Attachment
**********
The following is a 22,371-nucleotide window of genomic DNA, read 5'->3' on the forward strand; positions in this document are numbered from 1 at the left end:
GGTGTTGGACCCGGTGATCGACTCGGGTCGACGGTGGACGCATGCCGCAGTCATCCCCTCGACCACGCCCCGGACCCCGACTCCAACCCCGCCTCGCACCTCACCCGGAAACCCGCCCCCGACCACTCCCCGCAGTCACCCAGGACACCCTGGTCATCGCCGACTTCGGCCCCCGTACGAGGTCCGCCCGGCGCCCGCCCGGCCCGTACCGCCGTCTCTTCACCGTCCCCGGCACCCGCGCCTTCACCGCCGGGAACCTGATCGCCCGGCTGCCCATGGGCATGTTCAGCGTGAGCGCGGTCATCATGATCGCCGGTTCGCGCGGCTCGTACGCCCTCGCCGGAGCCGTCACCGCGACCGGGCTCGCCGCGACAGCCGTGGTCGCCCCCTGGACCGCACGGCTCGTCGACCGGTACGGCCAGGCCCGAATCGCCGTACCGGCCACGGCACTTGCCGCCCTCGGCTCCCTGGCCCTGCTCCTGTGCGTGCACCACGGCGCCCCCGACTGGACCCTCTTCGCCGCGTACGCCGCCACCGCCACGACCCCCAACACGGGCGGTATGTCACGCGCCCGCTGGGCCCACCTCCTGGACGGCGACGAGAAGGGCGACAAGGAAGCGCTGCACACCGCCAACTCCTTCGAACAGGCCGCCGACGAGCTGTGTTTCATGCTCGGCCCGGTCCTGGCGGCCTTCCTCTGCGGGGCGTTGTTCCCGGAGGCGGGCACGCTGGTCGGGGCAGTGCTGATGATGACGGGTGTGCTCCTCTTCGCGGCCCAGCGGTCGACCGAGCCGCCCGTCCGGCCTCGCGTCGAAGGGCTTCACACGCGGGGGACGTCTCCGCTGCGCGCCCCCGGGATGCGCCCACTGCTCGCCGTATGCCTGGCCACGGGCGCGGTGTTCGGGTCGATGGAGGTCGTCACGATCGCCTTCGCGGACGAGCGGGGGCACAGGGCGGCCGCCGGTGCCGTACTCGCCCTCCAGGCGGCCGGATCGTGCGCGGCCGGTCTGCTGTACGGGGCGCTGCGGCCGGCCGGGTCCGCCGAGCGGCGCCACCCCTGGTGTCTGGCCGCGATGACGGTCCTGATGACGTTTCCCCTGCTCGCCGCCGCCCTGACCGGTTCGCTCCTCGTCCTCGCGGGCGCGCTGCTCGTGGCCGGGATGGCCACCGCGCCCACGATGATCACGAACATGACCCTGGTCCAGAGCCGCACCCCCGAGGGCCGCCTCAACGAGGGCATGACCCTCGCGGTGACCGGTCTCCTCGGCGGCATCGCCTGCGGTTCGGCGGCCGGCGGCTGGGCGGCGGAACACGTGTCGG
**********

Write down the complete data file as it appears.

The following is a 22,371-nucleotide window of genomic DNA, read 5'->3' on the forward strand; positions in this document are numbered from 1 at the left end:
GGTGTTGGACCCGGTGATCGACTCGGGTCGACGGTGGACGCATGCCGCAGTCATCCCCTCGACCACGCCCCGGACCCCGACTCCAACCCCGCCTCGCACCTCACCCGGAAACCCGCCCCCGACCACTCCCCGCAGTCACCCAGGACACCCTGGTCATCGCCGACTTCGGCCCCCGTACGAGGTCCGCCCGGCGCCCGCCCGGCCCGTACCGCCGTCTCTTCACCGTCCCCGGCACCCGCGCCTTCACCGCCGGGAACCTGATCGCCCGGCTGCCCATGGGCATGTTCAGCGTGAGCGCGGTCATCATGATCGCCGGTTCGCGCGGCTCGTACGCCCTCGCCGGAGCCGTCACCGCGACCGGGCTCGCCGCGACAGCCGTGGTCGCCCCCTGGACCGCACGGCTCGTCGACCGGTACGGCCAGGCCCGAATCGCCGTACCGGCCACGGCACTTGCCGCCCTCGGCTCCCTGGCCCTGCTCCTGTGCGTGCACCACGGCGCCCCCGACTGGACCCTCTTCGCCGCGTACGCCGCCACCGCCACGACCCCCAACACGGGCGGTATGTCACGCGCCCGCTGGGCCCACCTCCTGGACGGCGACGAGAAGGGCGACAAGGAAGCGCTGCACACCGCCAACTCCTTCGAACAGGCCGCCGACGAGCTGTGTTTCATGCTCGGCCCGGTCCTGGCGGCCTTCCTCTGCGGGGCGTTGTTCCCGGAGGCGGGCACGCTGGTCGGGGCAGTGCTGATGATGACGGGTGTGCTCCTCTTCGCGGCCCAGCGGTCGACCGAGCCGCCCGTCCGGCCTCGCGTCGAAGGGCTTCACACGCGGGGGACGTCTCCGCTGCGCGCCCCCGGGATGCGCCCACTGCTCGCCGTATGCCTGGCCACGGGCGCGGTGTTCGGGTCGATGGAGGTCGTCACGATCGCCTTCGCGGACGAGCGGGGGCACAGGGCGGCCGCCGGTGCCGTACTCGCCCTCCAGGCGGCCGGATCGTGCGCGGCCGGTCTGCTGTACGGGGCGCTGCGGCCGGCCGGGTCCGCCGAGCGGCGCCACCCCTGGTGTCTGGCCGCGATGACGGTCCTGATGACGTTTCCCCTGCTCGCCGCCGCCCTGACCGGTTCGCTCCTCGTCCTCGCGGGCGCGCTGCTCGTGGCCGGGATGGCCACCGCGCCCACGATGATCACGAACATGACCCTGGTCCAGAGCCGCACCCCCGAGGGCCGCCTCAACGAGGGCATGACCCTCGCGGTGACCGGTCTCCTCGGCGGCATCGCCTGCGGTTCGGCGGCCGGCGGCTGGGCGGCGGAACACGTGTCGG